As tempting as it can be to take your pup straight out into the big wide world, you need to make sure it’s safe for them. There are plenty of nasty parasites and potentially fatal viruses lurking in parks, popular walking tracks and the local dog park. Your puppy‘s immune system is still developing, so it’s important to keep them safe. Knowing when to start walking a puppy is all down to their vaccinations. Wait10 to 14 days after your puppy’s last vaccination booster.

 

It can be tricky trying to make sure your pet is socialised and working off all their energy, which is why it’s a good idea to enrol them in puppy school. This way, they can run, play and socialise with other ‘safe’ dogs in a controlled environment.

 

How often should I walk my puppy?

Learning how often to walk your pup is all down to their breed, size and even personality – every puppy is different. Some breeds may prefer a shorter walk two times a day, while others may enjoy just one big walk. Overall, you should try and aim for one walk a day. This isn’t something you’ll figure out your first time walking a puppy. However, there are a few things you can keep in mind:

 
 

Energy level. It’s true that all pups love to play, but higher-energy breeds like a Golden Retriever will probably love longer walks.

Mental stimulation. Breeds like the super-smart Border Collie may need more mental stimulation than other pups. That means more time spent outside exploring.

Size. Consider how big your dog is now as a puppy and as an adult. The bones and joints of larger breed dogs like Great Danes mature more slowly, which means they shouldn’t take long walks, but rather several short ones. Also remember that what feels short for a bigger dog, may feel like a marathon to a tiny pup.

Another fun thing about walking puppies is the different places they get to explore. You might also find that your pup likes to stay out for longer in different environments. They might love spending an hour down the beach, and only prefer a short trip to the dog park.

 

How far can a puppy walk?

As your pup gets older, you might find they can go for longer walks. At first, you might find your pup only likes a half an hour walk. As they get older, you can start to stretch it out longer. Make sure to keep a lookout for signs of over exercising a puppy, like panting and a slow pace.

 

Their breed will also impact how long your pup can go for. Small breeds like Corgis and Pugs tend to struggle with long distances because of their little legs. Bigger breeds like German Shepard’s can cover much longer distances thanks to their long legs.

 

Another thing to keep in mind is their attitude. Some dogs just don’t like to exercise. However, you’ll still need to try and force your couch potato out on their daily walk – even if they really don’t want to! Other dogs may go mad trying to get out for their outdoor adventure. Take cues from your pup and start to learn what they prefer. Some may love a good play session in the garden, while others like to explore new scents. Learn their exercise style as they grow up so that you can adapt to suit them.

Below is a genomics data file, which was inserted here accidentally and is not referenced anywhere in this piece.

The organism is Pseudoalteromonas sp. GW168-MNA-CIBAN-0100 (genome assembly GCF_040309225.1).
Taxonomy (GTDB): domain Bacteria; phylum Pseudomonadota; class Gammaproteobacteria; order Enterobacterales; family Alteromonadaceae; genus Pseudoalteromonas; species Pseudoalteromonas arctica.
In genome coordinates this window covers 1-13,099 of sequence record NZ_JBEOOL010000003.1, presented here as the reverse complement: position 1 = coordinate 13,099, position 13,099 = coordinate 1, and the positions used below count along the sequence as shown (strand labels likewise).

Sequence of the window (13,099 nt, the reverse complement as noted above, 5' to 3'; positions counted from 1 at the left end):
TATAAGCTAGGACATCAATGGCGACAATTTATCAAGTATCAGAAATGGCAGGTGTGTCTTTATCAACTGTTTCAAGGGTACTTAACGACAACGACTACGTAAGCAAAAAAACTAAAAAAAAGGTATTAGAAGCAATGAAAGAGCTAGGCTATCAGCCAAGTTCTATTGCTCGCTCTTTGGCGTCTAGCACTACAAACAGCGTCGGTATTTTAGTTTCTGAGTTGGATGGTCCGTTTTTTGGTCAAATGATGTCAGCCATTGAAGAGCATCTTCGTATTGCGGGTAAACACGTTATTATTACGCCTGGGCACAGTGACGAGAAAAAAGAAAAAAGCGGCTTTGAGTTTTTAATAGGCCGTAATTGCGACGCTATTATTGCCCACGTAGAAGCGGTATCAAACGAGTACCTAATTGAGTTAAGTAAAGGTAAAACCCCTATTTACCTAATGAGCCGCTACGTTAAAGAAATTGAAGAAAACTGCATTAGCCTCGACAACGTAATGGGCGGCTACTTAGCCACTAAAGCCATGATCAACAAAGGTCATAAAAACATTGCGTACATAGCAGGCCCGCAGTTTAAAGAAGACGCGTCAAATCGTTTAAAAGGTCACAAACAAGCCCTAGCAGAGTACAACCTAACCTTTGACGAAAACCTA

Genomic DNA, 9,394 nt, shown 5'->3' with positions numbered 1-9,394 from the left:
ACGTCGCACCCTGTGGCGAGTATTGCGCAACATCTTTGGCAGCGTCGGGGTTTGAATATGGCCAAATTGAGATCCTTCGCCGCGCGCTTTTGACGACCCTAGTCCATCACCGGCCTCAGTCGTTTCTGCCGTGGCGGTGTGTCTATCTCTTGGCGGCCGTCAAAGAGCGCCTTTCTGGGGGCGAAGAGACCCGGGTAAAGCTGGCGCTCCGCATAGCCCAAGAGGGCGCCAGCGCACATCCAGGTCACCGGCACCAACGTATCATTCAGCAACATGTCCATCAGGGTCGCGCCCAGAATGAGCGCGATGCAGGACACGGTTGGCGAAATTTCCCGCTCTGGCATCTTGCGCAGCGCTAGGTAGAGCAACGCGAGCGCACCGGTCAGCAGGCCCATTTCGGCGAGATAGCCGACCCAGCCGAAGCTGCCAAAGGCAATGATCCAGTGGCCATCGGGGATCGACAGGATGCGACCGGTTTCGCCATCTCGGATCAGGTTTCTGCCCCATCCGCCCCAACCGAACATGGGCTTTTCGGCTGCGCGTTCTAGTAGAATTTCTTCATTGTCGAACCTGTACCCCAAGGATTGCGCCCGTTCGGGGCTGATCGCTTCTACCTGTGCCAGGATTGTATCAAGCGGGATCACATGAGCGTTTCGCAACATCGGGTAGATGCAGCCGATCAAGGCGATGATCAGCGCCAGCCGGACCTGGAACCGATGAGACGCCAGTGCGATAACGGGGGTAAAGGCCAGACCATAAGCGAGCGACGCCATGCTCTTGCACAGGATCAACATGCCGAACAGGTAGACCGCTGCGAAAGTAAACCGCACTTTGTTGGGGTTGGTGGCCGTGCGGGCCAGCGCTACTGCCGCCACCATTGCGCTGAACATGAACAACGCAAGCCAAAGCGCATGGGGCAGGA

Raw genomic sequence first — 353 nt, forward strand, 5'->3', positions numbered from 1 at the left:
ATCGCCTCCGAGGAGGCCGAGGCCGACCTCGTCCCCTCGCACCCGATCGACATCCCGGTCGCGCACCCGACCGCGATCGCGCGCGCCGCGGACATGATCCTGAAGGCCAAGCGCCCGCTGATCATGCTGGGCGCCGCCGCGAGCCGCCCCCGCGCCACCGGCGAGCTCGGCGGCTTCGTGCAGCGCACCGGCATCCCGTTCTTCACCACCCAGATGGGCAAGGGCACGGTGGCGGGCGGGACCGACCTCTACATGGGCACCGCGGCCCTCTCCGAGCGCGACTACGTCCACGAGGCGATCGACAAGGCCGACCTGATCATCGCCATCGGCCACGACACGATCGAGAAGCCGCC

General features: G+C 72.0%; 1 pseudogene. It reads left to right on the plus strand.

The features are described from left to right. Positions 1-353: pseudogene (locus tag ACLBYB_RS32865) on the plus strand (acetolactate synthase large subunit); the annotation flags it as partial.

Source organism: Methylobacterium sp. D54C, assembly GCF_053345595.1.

Things to avoid when walking a puppy

The right amount of puppy exercise is an important part of their growth and development, and walking is the easiest way to stimulate them. While you might have a few things you wish your puppy didn’t do during a walk, they may also have their own list of things you do that drive them crazy. To be the best walking partner for your pup, there are a few things you should keep in mind.

 

Consider the weather. In summer, dogs can easily overheat and suffer from heat exhaustion. Plus, pavement can be hot. Not only is it uncomfortable, it can lead to serious injury and even burns.

Pack water. A collapsible bowl or water might not be needed for a quick walk around the block, but if you go for longer walks, you should definitely pack hydration for your pup! Plus, walking on warmer days may also call for a thirst-quencher.

Don’t let them get too close to other dogs. While some doggies love to meet new friends – others may not. Walking is a great chance for your dog to meet others, but try and make sure their first meeting is on a leash. This way you can control the interaction.

Use the right equipment. Harnesses are a great option for walks. Collars can be stylish, but can put pressure on the throat and neck. Harnesses are a comfortable alternative and can even make leash training a little easier.

Pulling them away while they’re sniffing. One of the best things for our pups about their daily walks is the chance to explore the world through scent. Hurrying them along can put a real dampener on the whole experience. Plus, sniffing and new scents is a great way to stimulate their minds.

Remember to go at your puppy’s pace and observe their needs. Their first walk is an important step to creating a bond and exercise routine that they love. As much as you can benefit from a daily walk – it’s also about them! When taking them out, be observant and pay attention to their cues. If they suddenly lie down or stop, it’s a sign they’ve had enough!

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